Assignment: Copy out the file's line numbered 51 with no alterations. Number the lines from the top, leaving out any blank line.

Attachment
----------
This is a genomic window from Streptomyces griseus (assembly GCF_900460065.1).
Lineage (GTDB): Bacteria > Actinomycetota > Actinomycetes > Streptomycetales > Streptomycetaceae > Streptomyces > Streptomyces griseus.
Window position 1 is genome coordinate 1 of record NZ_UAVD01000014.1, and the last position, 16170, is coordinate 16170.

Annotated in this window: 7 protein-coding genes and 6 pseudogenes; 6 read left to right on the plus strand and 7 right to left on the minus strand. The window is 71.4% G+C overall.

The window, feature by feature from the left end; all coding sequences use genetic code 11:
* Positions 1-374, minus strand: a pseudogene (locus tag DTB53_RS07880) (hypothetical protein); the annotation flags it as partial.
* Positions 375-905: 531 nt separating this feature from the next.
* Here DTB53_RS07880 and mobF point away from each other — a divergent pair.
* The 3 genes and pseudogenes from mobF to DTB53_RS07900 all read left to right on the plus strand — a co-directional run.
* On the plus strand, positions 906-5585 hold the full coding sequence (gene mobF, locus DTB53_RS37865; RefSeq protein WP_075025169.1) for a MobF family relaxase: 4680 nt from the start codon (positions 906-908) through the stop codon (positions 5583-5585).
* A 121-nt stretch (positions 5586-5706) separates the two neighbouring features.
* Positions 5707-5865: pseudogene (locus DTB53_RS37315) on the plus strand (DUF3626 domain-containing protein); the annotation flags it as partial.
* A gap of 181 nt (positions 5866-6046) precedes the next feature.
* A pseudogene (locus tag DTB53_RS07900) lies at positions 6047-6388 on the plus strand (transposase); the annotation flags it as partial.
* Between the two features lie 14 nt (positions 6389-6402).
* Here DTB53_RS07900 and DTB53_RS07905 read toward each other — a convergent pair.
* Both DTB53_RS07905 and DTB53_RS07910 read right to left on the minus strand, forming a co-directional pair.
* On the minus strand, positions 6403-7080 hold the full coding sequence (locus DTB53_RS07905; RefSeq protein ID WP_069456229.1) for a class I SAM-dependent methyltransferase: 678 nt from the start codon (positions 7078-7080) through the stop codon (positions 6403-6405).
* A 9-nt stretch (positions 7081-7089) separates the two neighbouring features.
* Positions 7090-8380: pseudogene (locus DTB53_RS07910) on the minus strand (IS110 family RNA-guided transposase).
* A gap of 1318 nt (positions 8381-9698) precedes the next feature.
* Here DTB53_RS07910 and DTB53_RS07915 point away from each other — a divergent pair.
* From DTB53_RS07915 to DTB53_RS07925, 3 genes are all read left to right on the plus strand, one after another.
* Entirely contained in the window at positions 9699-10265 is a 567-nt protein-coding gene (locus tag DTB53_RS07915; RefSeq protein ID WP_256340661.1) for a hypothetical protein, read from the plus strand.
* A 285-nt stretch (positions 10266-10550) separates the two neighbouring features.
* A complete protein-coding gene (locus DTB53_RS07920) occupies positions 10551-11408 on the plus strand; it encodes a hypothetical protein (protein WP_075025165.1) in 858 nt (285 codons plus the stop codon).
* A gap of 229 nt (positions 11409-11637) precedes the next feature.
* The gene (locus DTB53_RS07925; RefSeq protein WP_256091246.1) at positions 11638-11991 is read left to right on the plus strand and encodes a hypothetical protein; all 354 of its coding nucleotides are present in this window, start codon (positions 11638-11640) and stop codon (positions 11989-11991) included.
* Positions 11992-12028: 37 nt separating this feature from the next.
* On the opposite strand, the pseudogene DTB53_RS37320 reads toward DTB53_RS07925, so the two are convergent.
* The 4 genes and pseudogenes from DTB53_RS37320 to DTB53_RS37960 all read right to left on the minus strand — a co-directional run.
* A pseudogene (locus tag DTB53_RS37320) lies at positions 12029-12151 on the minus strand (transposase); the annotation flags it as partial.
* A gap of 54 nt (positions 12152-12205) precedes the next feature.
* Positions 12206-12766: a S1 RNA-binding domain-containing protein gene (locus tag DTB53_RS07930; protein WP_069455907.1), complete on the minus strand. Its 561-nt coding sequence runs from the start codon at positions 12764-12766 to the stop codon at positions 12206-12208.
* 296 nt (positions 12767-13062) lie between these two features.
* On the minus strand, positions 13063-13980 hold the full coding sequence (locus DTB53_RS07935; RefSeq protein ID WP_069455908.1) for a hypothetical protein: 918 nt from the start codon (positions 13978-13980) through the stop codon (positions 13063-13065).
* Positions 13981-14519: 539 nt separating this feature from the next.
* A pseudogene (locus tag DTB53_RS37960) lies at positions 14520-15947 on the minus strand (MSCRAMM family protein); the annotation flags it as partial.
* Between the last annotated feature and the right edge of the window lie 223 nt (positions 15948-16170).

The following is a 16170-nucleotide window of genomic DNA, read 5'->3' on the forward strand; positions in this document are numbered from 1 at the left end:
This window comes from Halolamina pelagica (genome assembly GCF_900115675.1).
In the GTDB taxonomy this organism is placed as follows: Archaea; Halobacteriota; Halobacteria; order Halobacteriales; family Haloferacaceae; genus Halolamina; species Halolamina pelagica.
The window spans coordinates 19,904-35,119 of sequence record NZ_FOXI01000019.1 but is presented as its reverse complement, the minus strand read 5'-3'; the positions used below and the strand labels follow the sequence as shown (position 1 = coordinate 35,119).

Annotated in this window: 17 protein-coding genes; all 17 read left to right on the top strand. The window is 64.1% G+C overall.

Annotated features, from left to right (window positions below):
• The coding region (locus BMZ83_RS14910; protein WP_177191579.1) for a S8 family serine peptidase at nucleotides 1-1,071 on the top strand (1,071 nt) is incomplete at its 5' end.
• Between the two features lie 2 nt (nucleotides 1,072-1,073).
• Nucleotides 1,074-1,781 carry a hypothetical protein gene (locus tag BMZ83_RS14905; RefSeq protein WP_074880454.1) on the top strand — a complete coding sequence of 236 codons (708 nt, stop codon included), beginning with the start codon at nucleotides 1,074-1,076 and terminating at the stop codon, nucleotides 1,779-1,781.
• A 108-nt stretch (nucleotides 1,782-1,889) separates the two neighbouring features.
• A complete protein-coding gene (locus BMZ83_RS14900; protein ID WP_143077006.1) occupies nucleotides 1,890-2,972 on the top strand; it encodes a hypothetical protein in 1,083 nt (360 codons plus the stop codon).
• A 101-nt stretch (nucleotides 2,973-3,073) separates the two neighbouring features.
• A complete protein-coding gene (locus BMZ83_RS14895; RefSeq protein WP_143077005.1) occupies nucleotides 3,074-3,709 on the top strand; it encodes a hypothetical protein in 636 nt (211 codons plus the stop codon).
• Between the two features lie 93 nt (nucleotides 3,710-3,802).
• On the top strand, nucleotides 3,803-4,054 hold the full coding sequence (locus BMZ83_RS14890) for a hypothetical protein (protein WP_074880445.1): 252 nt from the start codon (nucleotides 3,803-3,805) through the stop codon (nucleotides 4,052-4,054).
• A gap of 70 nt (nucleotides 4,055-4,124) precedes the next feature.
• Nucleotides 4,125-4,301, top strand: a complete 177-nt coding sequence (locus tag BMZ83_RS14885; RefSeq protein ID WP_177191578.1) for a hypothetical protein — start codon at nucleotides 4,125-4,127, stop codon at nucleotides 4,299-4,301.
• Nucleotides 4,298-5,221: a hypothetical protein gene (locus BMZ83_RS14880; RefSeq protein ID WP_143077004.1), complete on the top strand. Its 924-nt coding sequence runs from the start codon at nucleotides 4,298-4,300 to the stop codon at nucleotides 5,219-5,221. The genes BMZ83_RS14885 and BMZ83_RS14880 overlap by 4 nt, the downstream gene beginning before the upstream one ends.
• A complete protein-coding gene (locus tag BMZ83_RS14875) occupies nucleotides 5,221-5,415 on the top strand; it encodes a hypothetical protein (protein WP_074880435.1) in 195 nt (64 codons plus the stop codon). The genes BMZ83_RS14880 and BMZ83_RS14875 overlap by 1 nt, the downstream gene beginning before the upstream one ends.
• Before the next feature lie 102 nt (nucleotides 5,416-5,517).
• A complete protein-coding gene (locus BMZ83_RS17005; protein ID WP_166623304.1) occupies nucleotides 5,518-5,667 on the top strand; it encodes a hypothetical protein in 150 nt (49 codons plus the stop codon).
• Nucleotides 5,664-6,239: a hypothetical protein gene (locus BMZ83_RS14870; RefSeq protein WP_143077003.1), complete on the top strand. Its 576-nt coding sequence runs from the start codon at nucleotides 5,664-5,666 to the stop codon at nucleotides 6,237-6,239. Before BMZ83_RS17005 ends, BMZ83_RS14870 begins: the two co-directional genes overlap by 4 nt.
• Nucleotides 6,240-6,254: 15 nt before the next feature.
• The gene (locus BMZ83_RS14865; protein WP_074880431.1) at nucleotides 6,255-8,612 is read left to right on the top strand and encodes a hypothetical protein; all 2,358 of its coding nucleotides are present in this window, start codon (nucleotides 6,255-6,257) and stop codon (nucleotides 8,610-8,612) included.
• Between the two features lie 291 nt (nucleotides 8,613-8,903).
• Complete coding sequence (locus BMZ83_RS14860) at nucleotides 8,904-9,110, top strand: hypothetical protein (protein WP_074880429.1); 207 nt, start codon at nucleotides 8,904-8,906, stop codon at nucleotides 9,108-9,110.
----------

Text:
• A 101-nt stretch (nucleotides 2,973-3,073) separates the two neighbouring features.